Arizona's Tough New Law Against Illegal Immigrants

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Carlos Barria / Reuters

A Guatemalan illegal immigrant prepares to board a plane during his deportation process in Phoenix, Ariz.

The toughest anti-illegal-immigrant measure in a generation passed the Arizona legislature this week. If signed, as expected, by Republican governor Jan Brewer, the law will give local police sweeping new powers in regard to undocumented workers. Currently, immigration offenses are violations of federal, not state, law, and local police officers only can inquire about a person's immigration status if that person is suspected of another crime. Under SB1070, however, Arizona police will have the right to stop anyone on "reasonable suspicion" that they may be an illegal immigrant and can arrest them if they are not carrying a valid driver's license or identity papers.

Passions about illegal immigration run high in Arizona, a point of entry for thousands of undocumented workers going to the U.S. from Mexico, and tensions were heightened by the recent murder of a rancher in a remote border area where illegal crossings are rampant. With 6.6 million residents, Arizona's illegal-immigrant population is estimated to be half a million people.

Both proponents and opponents of the law are vociferous. "This criminalizes undocumented status and turns dishwashers, janitors, landscapers and our neighbors into criminals," says Chris Newman, legal director of the National Day Laborer Organizing Network. "The bill constitutes a complete disregard for the rights of nonwhites in Arizona. It effectively mandates racial profiling." But state senator Russell Pearce, a Republican, says his bill "will not change a thing for lawful citizens. It simply takes the handcuffs off law enforcement and allows them to do their job. Our legal citizens have a constitutional right to expect protection of federal law against noncitizens. When those laws are not enforced, our citizens are denied equal protection."

All 35 Republicans in the lower Arizona house voted for the bill, while 21 Democrats voted against it. The bill passed the state senate earlier. Law enforcement in the state is split over the legislation, with rank and file supporting the measure and the Association of Chiefs of Police in opposition, saying it could hinder investigations by making the immigrant community hesitant to speak with police.

Appalled at the bill's harsh sweep, immigrant advocates are promising court challenges. "This is the most far-reaching anti-immigration bill in memory and it turns the presumption of innocence on its head," says Alessandra Meetze, executive director of the ACLU of Arizona. "It singles out the failure to carry ID as a reason to believe you are an undocumented alien. What this means is that citizens will need to carry papers with them at all times. It means people like my mother, who has brown skin and an accent, can be arrested and detained until it is confirmed that they are legally in the country."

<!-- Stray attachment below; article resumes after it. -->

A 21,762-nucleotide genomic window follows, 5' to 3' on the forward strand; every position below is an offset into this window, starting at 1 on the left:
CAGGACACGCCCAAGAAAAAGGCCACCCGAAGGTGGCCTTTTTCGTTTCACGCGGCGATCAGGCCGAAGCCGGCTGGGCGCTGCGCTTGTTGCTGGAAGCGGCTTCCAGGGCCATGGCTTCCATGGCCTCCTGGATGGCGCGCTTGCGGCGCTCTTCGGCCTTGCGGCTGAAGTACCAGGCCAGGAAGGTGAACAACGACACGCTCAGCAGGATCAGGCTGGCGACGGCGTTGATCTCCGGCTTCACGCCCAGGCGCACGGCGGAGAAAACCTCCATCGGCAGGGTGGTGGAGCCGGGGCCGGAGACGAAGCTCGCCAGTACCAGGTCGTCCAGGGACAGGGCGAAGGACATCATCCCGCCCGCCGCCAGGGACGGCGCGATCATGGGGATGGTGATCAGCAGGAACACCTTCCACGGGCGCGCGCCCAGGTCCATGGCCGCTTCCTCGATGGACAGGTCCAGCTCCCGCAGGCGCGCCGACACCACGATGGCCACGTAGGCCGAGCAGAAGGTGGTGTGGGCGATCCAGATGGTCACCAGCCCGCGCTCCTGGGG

"This is the most anti-immigrant legislation the U.S. has seen since the House bill of 2005 which set off huge demonstrations across the country," says Newman. "The sheer breadth of this bill is going to alter the national discussion." He says the bill does four things: criminalizes undocumented status, enlists local police in illegal-immigration enforcement, allows citizens to sue police departments if citizens think the police are not being sufficiently vigilant in enforcement and forbids any city from ignoring the state law and becoming a so-called sanctuary zone. "That's before you get to racial profiling," says Newman, "because anyone who looks Latino or has an accent can be swept up, arrested and detained while their immigration status is verified."

Can the law stand up to scrutiny? "There are some things that states can do and some that states can't do, but this law threads the needle perfectly," says Kris Kobach, a University of Missouri–Kansas City School of Law professor who helped write the legislation. He believes it will withstand constitutional challenge. "In the bill, Arizona only penalizes what is already a crime under federal law," says Kobach, a Yale Law School graduate and onetime counsel to former U.S. Attorney General John Ashcroft. "That constitutes concurrent enforcement in legal terms, which the courts have said is permissible." Says Mark Krikorian, executive director of the Center for Immigration Studies, a conservative think tank in Washington: "The rhetoric that this bill will create a police state is ridiculous. What this does is give police officers an extra tool in their tool kit."

"Enough is enough," says state senator Pearce, speaking about the increased violence along the Arizona border with Mexico. "One family has been burglarized 18 times and a number of officers have been killed and maimed in the line of duty dealing with illegal immigrants who are criminals. Our message is very clear," says Pearce. "Illegal aliens should find another state besides Arizona to visit."